Coming up on the prison entrance, I noticed a flock of yellow wild flowers and a large sign: “You Are Entering the Land of New Beginnings.” At the guard’s station, I was asked if I had weapons, drugs or alcohol in the car, and when I answered no I was waved on in. Angola is beautiful farmland, vast swathes of green pasture, cattle grazing behind white picket fences. It is, after all, a plantation. Along the road, snapdragons in yellow, red, pink and white were in full bloom. Even with the activity of the rodeo ahead, it was quiet; maybe most days at Angola are quiet, sounds absorbed in its great distances.
I parked on the grassy lot in Section 3, and walked the short way to the visitor’s gate. I’d bought my $20 ticket online in advance, which is recommended because the rodeo sells out. After going through the security checkpoint that consisted of a female guard searching my purse and removing the suntan lotion, which I walked back to my car, I entered the festival, another tourist in the crowd.
The first thing I saw was a huge sign advertising “Take Your Jail Cell Photo Here.” A mock jail cell had been erected for visitors to pay to stand behind for a souvenir snapshot if they were so inclined. The photo booth was sponsored by the Sober Club. Across the dirt path was a table set up for the Angola Museum gift shop which was selling souvenir t-shirts, caps and cups. The Church of God in Christ had a concession stand with fried pork chop sandwiches and meatballs on a stick. The Angola Lifers Association sold sno-balls and caramel popcorn. The Association of Literary Arts offered chicken gizzards and crab cakes. The Philanthropy Club served alligator and turtle pastalaya, along with fried Coke, which, I was told by a Philanthropy Club member, is similar to funnel cake or beignet dough mixed with Coke, then deep fried and topped with whipped cream and a cherry. Coke is a sponsor of the rodeo, along with Louisiana Lottery, Whitney Bank, and local car dealerships. Advertising packages begin at $2,500 and go to $10,000 and up for Gold Level sponsors.
Inmates who’ve earned trustee status and therefore need minimal supervision manned the concession booths, or sold their hobbycraft, and interacted freely with visitors. I stopped to talk with several men whose artwork I admired: a man who had carved hundreds of wooden roses and shellacked them until they gleamed; another who painted large portraits of chickens in bright, joyful colors; and a painter who specialized in serene landscapes filled with flowers. Inmates were distinguishable mainly by their white t-shirts printed with Rodeo Worker on the back. Men who make hobbycraft but are without trustee privileges were kept behind wire fence corridors that stretched around an art pavilion. The zoo analogy is uncomfortably apt: all afternoon a stream of people, myself included, most in shorts and flip flops, munching food from one of the concession stands, walked past these individuals in fenced cages while browsing their artwork.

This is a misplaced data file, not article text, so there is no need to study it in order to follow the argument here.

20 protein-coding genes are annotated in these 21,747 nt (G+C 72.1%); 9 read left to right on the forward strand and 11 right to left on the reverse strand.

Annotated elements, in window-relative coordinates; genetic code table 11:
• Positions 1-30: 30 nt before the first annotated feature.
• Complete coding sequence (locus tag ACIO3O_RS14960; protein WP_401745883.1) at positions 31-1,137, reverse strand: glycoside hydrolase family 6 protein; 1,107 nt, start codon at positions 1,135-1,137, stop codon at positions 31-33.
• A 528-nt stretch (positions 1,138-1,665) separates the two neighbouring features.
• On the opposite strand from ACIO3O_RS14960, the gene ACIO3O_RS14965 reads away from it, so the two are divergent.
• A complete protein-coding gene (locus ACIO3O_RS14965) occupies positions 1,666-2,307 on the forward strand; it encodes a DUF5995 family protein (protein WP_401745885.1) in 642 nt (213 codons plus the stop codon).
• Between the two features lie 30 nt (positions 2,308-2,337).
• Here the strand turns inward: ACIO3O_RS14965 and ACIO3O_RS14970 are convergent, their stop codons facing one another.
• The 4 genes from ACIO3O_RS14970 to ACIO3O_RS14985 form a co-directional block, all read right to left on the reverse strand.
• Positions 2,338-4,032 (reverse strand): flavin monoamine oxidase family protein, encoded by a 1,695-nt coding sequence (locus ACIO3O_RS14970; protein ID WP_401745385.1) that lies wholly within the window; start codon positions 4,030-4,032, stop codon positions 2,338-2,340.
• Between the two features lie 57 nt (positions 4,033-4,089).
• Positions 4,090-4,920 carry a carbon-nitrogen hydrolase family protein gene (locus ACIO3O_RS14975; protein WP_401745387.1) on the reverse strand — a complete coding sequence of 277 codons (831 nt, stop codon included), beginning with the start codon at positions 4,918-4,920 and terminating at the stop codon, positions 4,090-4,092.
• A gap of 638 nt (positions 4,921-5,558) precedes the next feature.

Inmates who participated in the rodeo events wore white and black striped shirts, making them more visible and also the celebrities of the day. I made it into the arena after the National Anthem but in time to see the opening parade of horses with inmate riders carrying a procession of flags: American, Louisiana, POW/MIA, and Confederate. Rows of red, white and blue plastic pennant flags stretched the width of the arena above the men on horses. I counted 32 sections plus the VIP area, and an American flag flapped in the breeze of every section, clearly signaling this was a patriotic event.
I winced watching the rodeo contests. Horses bucking, men catapulting, it was a chaos of arms and legs and twisted bodies in the ring. Other spectators, though, seemed to be having a great time. People of all ages cheered, up on their feet. Spectators closest to ground level shot video with their cell phones. I sat high in the bleachers behind what looked to be a three-generation family who were passing bags of boiled peanuts and cold drinks to each other up and down the row.
Rodeos usually showcase the skills cowboys develop out cattle-ranching. Because inmates at Angola never practice for the rodeo, the events seemed like parodies, and winning appeared to be based on courage, luck, and sheer endurance for pain.